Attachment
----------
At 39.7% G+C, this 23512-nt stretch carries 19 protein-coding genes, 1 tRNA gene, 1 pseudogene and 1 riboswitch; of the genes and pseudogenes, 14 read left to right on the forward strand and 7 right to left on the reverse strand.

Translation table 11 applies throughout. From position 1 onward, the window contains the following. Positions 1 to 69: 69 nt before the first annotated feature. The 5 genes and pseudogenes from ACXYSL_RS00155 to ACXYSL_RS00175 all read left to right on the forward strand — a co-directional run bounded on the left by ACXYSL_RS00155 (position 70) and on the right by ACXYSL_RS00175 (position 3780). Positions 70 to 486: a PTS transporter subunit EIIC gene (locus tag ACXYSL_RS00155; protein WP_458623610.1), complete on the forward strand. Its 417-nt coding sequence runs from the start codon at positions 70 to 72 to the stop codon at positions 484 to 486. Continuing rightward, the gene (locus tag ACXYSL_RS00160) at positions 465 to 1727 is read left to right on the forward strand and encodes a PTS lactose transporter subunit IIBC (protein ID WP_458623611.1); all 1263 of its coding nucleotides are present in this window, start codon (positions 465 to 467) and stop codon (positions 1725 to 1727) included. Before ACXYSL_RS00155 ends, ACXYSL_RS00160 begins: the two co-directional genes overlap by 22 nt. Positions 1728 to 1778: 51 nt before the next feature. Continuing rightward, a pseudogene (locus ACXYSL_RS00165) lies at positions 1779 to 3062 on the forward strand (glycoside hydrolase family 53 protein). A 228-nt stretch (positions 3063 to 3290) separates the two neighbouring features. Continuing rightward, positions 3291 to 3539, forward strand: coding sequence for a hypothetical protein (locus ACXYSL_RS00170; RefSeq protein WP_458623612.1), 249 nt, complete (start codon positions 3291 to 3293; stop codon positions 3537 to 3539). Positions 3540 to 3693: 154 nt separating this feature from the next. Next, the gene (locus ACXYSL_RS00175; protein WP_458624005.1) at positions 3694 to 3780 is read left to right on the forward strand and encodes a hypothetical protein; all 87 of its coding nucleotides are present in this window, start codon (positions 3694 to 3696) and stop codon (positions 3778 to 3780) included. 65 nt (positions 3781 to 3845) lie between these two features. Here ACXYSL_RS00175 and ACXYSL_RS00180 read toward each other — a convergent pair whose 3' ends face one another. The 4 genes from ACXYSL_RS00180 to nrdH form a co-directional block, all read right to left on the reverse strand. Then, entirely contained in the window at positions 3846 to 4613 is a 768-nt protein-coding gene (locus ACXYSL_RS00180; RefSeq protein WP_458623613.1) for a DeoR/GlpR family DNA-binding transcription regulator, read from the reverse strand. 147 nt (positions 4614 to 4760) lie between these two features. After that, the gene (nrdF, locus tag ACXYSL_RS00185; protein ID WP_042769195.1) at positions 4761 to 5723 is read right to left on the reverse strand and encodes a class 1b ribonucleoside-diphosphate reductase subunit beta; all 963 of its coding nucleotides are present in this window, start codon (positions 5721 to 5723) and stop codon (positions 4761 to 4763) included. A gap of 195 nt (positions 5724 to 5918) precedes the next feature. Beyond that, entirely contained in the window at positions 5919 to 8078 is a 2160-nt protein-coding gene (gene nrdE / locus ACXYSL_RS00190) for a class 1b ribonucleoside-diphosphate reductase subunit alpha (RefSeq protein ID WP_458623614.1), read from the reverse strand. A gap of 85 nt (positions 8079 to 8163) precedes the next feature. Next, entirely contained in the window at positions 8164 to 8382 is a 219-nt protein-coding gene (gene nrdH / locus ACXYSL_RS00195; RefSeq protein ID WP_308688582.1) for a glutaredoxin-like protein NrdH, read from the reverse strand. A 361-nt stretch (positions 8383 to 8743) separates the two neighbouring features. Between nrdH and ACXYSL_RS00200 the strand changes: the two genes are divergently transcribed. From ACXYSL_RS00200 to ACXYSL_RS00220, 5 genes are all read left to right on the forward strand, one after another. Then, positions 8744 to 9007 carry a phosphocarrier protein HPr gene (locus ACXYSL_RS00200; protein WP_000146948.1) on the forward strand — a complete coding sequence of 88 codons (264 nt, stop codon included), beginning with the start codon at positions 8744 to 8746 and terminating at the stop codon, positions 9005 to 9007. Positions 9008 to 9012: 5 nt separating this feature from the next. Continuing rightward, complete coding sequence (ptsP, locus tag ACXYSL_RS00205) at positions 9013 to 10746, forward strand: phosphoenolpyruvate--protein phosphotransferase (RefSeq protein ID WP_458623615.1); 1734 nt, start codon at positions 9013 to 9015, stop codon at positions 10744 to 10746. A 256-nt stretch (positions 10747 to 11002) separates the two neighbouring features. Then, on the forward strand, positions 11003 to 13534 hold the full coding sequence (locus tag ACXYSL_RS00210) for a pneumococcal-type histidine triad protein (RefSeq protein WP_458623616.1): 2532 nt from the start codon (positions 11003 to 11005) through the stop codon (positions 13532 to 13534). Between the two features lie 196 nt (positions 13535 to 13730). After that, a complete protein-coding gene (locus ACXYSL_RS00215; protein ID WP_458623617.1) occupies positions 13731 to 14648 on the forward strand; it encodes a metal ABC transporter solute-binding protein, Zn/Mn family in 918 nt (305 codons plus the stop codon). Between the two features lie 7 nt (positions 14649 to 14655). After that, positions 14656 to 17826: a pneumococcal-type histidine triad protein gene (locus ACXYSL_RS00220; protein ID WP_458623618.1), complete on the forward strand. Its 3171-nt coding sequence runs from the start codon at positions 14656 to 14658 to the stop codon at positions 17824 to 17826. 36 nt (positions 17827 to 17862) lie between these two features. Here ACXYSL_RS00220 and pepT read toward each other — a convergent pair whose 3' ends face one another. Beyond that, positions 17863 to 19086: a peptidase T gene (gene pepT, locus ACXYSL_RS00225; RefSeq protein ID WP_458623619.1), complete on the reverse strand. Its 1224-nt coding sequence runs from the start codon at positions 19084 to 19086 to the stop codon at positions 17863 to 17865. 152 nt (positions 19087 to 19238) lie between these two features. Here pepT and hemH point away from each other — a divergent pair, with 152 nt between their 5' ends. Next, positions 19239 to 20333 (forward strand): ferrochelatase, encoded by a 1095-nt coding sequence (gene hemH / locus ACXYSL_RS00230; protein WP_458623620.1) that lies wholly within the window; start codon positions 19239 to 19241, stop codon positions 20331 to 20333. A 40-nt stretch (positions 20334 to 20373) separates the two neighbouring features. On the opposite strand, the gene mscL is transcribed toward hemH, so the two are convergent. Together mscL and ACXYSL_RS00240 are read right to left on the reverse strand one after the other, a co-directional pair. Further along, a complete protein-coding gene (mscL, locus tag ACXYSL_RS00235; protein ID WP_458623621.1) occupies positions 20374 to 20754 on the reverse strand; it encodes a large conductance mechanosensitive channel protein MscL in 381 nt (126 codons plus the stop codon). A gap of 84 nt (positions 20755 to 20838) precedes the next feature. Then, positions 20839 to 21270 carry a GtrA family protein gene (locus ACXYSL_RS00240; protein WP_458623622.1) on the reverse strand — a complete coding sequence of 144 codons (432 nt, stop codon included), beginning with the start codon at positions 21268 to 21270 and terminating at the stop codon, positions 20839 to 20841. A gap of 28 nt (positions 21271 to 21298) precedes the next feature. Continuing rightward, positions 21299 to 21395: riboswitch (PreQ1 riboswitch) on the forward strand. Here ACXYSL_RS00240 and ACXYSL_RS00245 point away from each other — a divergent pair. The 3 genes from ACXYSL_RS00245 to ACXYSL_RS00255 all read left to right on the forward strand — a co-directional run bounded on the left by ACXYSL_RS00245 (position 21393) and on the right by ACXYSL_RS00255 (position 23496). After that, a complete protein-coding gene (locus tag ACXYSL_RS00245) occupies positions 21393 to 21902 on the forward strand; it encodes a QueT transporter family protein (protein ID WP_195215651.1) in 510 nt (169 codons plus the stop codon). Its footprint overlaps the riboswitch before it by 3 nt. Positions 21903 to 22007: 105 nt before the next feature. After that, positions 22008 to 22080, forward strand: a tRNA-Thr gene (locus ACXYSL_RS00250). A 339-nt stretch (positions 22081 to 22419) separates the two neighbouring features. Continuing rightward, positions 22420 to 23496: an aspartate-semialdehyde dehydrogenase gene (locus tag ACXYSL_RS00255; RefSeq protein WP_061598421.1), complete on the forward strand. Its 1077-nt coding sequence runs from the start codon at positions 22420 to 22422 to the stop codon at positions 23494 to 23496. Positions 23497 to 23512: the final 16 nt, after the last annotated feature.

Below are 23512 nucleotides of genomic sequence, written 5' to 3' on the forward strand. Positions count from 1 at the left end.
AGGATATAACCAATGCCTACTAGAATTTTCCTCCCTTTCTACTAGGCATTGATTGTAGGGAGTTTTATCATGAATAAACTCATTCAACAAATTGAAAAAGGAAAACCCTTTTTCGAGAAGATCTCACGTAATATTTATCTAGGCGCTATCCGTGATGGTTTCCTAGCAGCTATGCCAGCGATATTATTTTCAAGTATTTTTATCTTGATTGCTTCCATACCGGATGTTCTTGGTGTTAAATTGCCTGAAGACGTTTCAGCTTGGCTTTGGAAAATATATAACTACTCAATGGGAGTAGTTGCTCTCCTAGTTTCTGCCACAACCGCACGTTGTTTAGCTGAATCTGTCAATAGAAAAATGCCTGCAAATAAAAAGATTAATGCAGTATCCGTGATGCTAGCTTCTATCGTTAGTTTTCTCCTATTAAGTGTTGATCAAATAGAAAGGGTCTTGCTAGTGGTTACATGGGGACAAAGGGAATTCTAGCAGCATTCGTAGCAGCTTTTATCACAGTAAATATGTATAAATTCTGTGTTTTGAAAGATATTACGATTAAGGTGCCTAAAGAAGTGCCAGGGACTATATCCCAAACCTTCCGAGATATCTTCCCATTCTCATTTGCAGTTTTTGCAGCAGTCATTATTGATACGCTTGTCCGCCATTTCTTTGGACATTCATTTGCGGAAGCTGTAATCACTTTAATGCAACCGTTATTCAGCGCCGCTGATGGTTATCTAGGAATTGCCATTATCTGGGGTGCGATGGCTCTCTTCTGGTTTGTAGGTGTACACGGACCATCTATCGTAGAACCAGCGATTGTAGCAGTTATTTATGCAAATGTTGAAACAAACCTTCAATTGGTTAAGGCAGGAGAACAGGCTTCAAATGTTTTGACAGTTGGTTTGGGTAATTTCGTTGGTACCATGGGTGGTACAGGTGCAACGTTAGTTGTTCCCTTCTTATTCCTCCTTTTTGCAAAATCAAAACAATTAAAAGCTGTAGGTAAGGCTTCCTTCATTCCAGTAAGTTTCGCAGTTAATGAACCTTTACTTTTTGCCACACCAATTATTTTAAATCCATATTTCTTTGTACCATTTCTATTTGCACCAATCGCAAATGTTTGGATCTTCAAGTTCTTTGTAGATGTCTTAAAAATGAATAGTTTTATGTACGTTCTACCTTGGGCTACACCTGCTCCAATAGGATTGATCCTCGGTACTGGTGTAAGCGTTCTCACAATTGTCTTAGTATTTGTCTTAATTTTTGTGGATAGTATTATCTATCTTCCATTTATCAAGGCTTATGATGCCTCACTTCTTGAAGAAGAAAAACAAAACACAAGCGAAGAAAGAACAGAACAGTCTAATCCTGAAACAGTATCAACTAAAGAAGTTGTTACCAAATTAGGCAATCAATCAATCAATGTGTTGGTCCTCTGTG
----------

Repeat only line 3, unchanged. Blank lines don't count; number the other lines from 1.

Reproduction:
Below are 23512 nucleotides of genomic sequence, written 5' to 3' on the forward strand. Positions count from 1 at the left end.